her kitchenette (she eats lunch and dinner in the dining
room,but breakfast in her ''studio apt'') we order from one of the
internet deliveries. She can take East Bay Paratransit to most
place she wants to go.
The thing about Lake Park is you have to be able to live
independantly in order to buy in there. As you need assisted
care or nursing care, it's available but you can't move in
needing those services.
We checked out some places that were rentals rather than buy ins
and the prices were so outrageously high and each extra service
cost extra that we would've used up all our resources in no time.
I'd be happy to talk to you further.
You can call me at 236-9644 or e-mail me.
My mother lives at Redwood Gardens in Berkeley, which I think is
a really nice place for someone on a budget who is fairly mobile
and wants to do their own housekeeping. It is an apartment
complex, not set up for people who need help with cooking and
cleaning. My mother was on a waiting list there for 3 years
before she got an apartment.
My husband's mother has lived at
Claremont House in North Oakland (on 51st St across from Longs &
Safeway.) for about 2 years. She does not cook for herself and
needs someone to clean her place, do her laundry, and check on
her once in a while. Claremont House has a dining room with
pretty good food, and is set up to help people who are not
completely independent. We are pretty happy with it. She was on
the waiting list for only a few months, although when we had
checked into it previously there was a long wait, so I think it
Before Claremont House, my mother-in-law lived at Water's
Edge in Alameda which is a nice place in a very pretty setting,
but it was not as convenient to our home in Berkeley.
I would recommend all three of these places. Redwood Gardens has
many lively and colorful residents, in keeping with its Berkeley
location. Claremont House seems to have a nice mix of all kinds
of older folks, while Water's Edge struck me as more the
silver-haired suburban gramma set!
My mother is looking to move from Santa Clara to Berkeley this summer. She'll
be retiring in a couple of years, and moving back east at that point, so isn't
looking to buy. So, I'm trying to find out what's out there in terms of
cheap/subsidized housing for older folks (she's almost 63). I'm not looking
assisted living or anything, just a place that might be less costly. She very
much wants to be in Berkeley, to be near her one and only grandson. And we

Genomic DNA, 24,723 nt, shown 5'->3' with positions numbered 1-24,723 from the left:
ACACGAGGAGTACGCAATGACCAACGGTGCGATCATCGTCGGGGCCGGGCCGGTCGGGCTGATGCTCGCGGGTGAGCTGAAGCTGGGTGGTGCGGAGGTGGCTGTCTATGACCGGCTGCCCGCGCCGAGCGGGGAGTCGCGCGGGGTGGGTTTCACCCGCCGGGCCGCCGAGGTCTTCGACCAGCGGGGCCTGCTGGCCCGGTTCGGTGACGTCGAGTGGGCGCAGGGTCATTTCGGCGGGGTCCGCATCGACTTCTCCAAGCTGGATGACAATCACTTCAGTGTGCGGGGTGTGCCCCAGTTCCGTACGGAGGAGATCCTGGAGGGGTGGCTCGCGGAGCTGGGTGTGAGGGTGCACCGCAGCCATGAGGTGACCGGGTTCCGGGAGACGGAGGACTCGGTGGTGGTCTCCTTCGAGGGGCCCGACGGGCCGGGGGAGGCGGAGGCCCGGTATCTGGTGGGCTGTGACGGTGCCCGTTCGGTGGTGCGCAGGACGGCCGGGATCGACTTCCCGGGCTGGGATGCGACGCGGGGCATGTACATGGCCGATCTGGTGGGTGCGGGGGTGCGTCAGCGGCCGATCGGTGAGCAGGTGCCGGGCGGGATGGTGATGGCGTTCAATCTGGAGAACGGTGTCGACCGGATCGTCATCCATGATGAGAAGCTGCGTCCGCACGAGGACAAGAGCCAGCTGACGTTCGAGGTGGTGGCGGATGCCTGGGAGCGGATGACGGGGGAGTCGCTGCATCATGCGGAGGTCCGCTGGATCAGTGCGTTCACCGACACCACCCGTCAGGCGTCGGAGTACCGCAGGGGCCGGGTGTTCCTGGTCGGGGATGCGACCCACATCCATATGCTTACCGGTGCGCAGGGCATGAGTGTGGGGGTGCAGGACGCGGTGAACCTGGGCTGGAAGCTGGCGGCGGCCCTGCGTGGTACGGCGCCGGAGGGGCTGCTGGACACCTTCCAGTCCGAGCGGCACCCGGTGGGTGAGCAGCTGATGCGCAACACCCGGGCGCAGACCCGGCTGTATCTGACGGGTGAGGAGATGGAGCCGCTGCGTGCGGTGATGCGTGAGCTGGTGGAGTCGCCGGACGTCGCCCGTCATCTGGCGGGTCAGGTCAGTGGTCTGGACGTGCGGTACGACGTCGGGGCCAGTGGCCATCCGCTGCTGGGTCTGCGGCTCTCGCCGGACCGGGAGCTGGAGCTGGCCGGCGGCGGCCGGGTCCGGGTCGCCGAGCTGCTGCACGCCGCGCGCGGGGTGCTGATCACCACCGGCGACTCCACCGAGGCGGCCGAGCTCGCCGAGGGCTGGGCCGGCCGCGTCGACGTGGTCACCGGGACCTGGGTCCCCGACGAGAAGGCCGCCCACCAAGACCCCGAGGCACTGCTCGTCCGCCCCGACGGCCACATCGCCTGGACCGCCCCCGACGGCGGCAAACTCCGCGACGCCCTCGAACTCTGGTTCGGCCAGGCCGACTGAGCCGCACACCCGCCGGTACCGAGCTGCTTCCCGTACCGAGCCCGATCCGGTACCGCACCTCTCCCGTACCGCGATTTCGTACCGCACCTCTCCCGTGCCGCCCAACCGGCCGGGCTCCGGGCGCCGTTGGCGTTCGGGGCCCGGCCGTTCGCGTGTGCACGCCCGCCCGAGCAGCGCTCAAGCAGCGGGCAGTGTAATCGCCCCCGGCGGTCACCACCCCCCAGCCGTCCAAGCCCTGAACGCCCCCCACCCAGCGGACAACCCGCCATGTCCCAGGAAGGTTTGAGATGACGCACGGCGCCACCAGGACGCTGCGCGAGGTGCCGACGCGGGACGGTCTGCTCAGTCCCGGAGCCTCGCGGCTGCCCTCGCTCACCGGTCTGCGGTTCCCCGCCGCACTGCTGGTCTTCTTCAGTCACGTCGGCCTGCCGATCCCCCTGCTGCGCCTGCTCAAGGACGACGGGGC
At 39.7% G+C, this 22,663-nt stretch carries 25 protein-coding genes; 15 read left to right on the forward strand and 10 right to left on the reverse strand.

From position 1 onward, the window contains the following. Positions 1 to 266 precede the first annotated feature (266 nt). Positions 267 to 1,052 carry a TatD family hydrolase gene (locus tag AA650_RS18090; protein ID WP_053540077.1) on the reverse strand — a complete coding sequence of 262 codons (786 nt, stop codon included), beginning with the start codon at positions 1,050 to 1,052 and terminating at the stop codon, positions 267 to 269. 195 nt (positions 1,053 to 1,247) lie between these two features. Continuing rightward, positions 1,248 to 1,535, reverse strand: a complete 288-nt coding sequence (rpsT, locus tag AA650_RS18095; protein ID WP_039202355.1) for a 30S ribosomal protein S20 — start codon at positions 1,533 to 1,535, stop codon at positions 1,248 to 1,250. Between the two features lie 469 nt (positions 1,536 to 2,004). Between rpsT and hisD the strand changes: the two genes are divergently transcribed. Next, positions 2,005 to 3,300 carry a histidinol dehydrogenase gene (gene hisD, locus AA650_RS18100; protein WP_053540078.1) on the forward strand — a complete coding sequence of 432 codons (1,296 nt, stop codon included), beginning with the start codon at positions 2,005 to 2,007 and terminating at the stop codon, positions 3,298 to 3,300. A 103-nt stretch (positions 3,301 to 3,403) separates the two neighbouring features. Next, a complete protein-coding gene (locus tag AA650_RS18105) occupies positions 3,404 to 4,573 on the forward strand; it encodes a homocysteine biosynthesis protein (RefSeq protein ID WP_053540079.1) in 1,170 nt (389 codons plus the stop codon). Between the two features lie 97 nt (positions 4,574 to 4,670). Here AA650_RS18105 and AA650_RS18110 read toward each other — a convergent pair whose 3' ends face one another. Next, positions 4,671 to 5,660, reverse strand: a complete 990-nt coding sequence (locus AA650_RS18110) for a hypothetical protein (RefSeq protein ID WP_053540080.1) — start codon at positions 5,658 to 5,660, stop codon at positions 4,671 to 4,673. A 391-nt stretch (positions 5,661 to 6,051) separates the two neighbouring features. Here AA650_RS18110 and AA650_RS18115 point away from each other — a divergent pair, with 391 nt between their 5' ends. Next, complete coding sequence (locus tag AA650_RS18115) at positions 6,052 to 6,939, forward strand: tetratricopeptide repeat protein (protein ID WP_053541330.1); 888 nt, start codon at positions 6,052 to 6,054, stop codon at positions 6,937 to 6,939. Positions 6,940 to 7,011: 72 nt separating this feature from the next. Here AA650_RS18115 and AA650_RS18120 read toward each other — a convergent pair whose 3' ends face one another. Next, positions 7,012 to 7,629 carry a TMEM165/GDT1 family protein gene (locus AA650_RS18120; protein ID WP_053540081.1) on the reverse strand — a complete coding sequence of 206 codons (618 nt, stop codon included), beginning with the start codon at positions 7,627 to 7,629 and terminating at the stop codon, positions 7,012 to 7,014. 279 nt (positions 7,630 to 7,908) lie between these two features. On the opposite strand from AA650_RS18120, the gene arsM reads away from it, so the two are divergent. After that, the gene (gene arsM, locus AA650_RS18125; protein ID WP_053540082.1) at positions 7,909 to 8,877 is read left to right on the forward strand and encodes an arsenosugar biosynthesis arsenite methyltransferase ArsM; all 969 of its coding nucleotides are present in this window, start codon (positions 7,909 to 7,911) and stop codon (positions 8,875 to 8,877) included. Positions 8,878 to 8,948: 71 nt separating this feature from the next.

could use the babysitting. Anybody know anything about this, or where to trun
for more info? Thanks. Chris
Re elder care: Four years ago we researched retirement communities for my
mother-in-law, then 76 and healthy but a bit physically frail. There are
three categories: independent living (one's own apartment for
self-sufficient people, but with some services), assisted living (help with
dressing, feeding etc.) and nursing home care. We didn't find any place
that offers what a hale and engaged senior needs now, but also has full
assisted living for the future. Places that offered real assisted living
tended to cater to more frail (read: out of it) people and were depressing
for my elderly but independent mother-in-law. We opted for a place that was
predominantly independent living with limited assisted care in case of
illness or injury. She ended up in Byron Park in Walnut Creek and has been
very happy. It is a large building with individual apartments -- real
apartments, with real (if small) kitchens, unlike many we saw. There is a
dining room that provides lunch and dinner (the rent includes one meal a day
but residents can opt for two), lots of activities for seniors, a shuttle
that takes people in and out of town and to medical appointments, and pull
cords in every room to get emergency help in case of a fall or something.
There is a check-in system (opening the door for the newspaper in the
morning triggers an "okay" signal to the front desk, I think) so the front
desk knows to check up on someone if they have not checked in by 9:00 am or
so. There is a nice pool which is heated to about 90 degrees and a spa. It
is not cheap, but manageable with her pension and savings. I'm sure she
would be happy to speak with your mother about it, and give her a guided
tour. We also liked the Claremont House in Oakland (near Piedmont Avenue),